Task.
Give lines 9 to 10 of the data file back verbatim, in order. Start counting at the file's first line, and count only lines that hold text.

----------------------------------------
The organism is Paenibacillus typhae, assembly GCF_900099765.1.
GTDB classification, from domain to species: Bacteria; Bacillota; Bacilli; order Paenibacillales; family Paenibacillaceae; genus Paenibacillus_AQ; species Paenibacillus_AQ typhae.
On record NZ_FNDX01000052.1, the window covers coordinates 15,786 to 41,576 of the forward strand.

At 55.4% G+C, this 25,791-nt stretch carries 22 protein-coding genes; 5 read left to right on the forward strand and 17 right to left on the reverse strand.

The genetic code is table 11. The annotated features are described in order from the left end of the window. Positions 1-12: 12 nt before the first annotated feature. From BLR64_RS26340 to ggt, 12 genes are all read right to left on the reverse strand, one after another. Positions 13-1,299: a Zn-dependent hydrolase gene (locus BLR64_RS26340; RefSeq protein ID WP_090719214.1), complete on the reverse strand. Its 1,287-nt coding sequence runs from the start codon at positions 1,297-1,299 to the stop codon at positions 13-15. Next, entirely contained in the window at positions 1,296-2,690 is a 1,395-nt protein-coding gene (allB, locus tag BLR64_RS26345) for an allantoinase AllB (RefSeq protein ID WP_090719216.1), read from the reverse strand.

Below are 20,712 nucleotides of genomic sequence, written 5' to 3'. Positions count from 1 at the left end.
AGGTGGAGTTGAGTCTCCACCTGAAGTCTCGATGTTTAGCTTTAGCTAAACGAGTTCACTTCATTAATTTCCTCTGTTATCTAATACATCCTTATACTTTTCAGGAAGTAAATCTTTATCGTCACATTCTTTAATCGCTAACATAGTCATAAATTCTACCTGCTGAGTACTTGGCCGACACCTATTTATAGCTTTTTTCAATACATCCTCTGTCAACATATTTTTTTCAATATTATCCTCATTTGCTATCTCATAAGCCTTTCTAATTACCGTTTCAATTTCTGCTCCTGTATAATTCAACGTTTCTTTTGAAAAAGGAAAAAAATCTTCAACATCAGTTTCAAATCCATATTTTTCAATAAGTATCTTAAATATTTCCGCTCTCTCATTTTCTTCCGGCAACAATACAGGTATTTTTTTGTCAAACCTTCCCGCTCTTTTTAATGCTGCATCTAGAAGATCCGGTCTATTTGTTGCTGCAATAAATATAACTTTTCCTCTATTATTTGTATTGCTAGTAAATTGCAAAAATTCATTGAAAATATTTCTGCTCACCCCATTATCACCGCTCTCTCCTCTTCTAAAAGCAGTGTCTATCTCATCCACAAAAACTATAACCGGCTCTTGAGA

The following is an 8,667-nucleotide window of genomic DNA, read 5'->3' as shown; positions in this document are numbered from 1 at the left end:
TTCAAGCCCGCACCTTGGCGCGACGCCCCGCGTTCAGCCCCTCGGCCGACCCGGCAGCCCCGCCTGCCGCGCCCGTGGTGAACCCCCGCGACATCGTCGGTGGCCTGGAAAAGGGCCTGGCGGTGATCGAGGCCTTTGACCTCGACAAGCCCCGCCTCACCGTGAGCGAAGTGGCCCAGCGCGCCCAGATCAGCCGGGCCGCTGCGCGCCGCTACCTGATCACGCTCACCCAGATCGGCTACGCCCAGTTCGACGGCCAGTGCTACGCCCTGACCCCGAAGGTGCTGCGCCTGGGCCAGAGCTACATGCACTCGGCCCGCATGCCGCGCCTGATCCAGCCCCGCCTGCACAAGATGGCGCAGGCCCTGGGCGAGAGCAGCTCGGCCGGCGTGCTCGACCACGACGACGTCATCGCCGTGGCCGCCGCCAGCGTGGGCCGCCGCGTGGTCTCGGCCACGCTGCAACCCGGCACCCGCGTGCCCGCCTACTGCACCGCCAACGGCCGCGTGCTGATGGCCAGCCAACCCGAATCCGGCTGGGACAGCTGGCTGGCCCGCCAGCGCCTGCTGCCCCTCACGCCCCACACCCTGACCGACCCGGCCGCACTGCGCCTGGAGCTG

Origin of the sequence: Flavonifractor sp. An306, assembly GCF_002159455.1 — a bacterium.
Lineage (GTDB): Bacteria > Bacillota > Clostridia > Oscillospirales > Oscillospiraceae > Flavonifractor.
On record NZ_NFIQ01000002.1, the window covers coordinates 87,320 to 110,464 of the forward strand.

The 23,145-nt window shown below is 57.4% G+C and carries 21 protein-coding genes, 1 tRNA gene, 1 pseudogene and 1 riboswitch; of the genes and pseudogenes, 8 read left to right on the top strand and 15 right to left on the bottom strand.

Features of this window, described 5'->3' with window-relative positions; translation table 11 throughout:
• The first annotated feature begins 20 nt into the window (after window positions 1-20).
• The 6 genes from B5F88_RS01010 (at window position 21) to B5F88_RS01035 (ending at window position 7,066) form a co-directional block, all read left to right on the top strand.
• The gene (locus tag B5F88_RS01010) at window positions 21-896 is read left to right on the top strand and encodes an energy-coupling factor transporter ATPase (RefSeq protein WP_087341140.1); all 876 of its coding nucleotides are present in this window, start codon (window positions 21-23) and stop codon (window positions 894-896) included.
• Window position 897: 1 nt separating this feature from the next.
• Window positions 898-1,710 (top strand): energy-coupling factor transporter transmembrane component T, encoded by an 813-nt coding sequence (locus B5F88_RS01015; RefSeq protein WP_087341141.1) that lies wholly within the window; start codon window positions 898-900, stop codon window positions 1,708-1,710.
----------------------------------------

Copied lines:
TTCAAGCCCGCACCTTGGCGCGACGCCCCGCGTTCAGCCCCTCGGCCGACCCGGCAGCCCCGCCTGCCGCGCCCGTGGTGAACCCCCGCGACATCGTCGGTGGCCTGGAAAAGGGCCTGGCGGTGATCGAGGCCTTTGACCTCGACAAGCCCCGCCTCACCGTGAGCGAAGTGGCCCAGCGCGCCCAGATCAGCCGGGCCGCTGCGCGCCGCTACCTGATCACGCTCACCCAGATCGGCTACGCCCAGTTCGACGGCCAGTGCTACGCCCTGACCCCGAAGGTGCTGCGCCTGGGCCAGAGCTACATGCACTCGGCCCGCATGCCGCGCCTGATCCAGCCCCGCCTGCACAAGATGGCGCAGGCCCTGGGCGAGAGCAGCTCGGCCGGCGTGCTCGACCACGACGACGTCATCGCCGTGGCCGCCGCCAGCGTGGGCCGCCGCGTGGTCTCGGCCACGCTGCAACCCGGCACCCGCGTGCCCGCCTACTGCACCGCCAACGGCCGCGTGCTGATGGCCAGCCAACCCGAATCCGGCTGGGACAGCTGGCTGGCCCGCCAGCGCCTGCTGCCCCTCACGCCCCACACCCTGACCGACCCGGCCGCACTGCGCCTGGAGCTG

Origin of the sequence: Flavonifractor sp. An306, assembly GCF_002159455.1 — a bacterium.